5 Ways Your Nonprofit Can Develop a Culture of Growth With Ben Zobrist and John Harrison
May 21, 2024
How you can build a team where curiosity is rewarded

It's not every day that you get to interview someone who has reached the highest level of their profession, so when World Series MVP Ben Zobrist joined us on the Nonprofit Renaissance Podcast, we knew it was going to be a great episode. We didn't just gain insights into baseball, we witnessed the power of personal drive and the potential for change. After a remarkable career in the Major Leagues, Ben didn't retire his passion; he redirected it. He founded Champion Forward, a nonprofit dedicated to empowering athletes, parents, and coaches to excel on and off the field. Through this organization, Ben shares the hard-earned principles he learned from his professional baseball career, inspiring young athletes, sports organizations, and other nonprofits to develop a culture of learning and growth. 

These strategies aren't just theoretical; they're practical approaches inspired by the game-changing experiences shared by Ben Zobrist and John Harrison. Each path offers a unique approach to help you navigate changes, innovate effectively, and sustain your impact.

1. Establish a Learning Culture

Continuous practice and skill refinement are crucial to maintaining peak performance in professional baseball. Similarly, a nonprofit should foster an environment where ongoing learning is encouraged and ingrained in the daily life of the organization. Work on implementing regular training sessions that focus on specific job skills in broader areas like leadership, strategic thinking, and project management. These sessions should resemble a baseball team's regular practice, where every potential play and tactic is honed over time.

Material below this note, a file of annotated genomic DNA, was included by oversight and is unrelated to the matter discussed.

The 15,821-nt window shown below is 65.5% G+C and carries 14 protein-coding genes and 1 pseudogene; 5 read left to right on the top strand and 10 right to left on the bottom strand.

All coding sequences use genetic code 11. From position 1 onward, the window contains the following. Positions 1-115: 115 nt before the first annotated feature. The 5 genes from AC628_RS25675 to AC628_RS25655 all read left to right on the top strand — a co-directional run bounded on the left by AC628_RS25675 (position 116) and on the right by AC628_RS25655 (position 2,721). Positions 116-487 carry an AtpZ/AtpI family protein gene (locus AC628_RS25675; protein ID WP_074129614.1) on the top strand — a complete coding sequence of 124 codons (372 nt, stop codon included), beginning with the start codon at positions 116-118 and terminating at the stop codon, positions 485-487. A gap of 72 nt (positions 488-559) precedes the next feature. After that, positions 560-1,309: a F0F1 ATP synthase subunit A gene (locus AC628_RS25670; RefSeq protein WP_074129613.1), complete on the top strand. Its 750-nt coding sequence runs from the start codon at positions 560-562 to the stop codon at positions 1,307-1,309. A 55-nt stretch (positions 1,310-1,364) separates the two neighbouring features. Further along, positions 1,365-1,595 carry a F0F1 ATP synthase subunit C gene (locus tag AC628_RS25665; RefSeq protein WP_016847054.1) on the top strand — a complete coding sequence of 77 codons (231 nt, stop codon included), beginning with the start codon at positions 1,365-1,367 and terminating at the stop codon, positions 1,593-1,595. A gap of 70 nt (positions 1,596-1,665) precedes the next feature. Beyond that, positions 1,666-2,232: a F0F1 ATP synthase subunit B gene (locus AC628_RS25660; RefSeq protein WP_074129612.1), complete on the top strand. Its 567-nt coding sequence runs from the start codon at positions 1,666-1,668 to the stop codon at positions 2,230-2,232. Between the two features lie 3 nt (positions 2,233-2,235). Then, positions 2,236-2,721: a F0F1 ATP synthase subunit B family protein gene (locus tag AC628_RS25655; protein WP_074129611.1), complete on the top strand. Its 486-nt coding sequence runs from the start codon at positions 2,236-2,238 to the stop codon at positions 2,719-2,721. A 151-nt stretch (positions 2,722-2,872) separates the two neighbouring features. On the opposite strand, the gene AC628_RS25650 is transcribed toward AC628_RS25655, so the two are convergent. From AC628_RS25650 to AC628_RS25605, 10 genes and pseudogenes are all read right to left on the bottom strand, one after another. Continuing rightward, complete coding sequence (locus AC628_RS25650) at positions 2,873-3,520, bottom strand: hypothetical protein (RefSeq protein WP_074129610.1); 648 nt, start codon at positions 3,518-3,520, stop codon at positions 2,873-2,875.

Encourage team members to actively share insights and key learnings from their projects during regular meetings, like athletes reviewing game footage to identify strengths and weaknesses. This practice reinforces a culture of improvement, enhances collective knowledge, and fosters a strong sense of community. Additionally, creating a resource library with access to books, articles, and online courses allows team members the autonomy to pursue knowledge independently before bringing it to the team.

2. Tailor Personal Development Plans

Just as personalized baseball coaching allows players to focus on their unique areas of development, a nonprofit setting should prioritize the individual growth of each team member. This is where personal development plans come in. These plans can be tailored to each individual's specific goals and the organization's long-term objectives, providing a roadmap for broad-ranging professional growth. With clear, measurable targets and regular check-ins to ensure progress and adapt plans as necessary, team members can feel inspired about their continuous development and contribution to the organization's success.

Personal development plans can be strengthened through intentional mentorship programs. Pairing newer staff with experienced team members helps replicate the mentorship in sports teams where seasoned veterans guide rookies. This helps transfer valuable organizational knowledge and strengthens team bonds and interdepartmental relationships, like a cohesive sports team that excels together.

3. Incorporate Feedback and Reflective Practices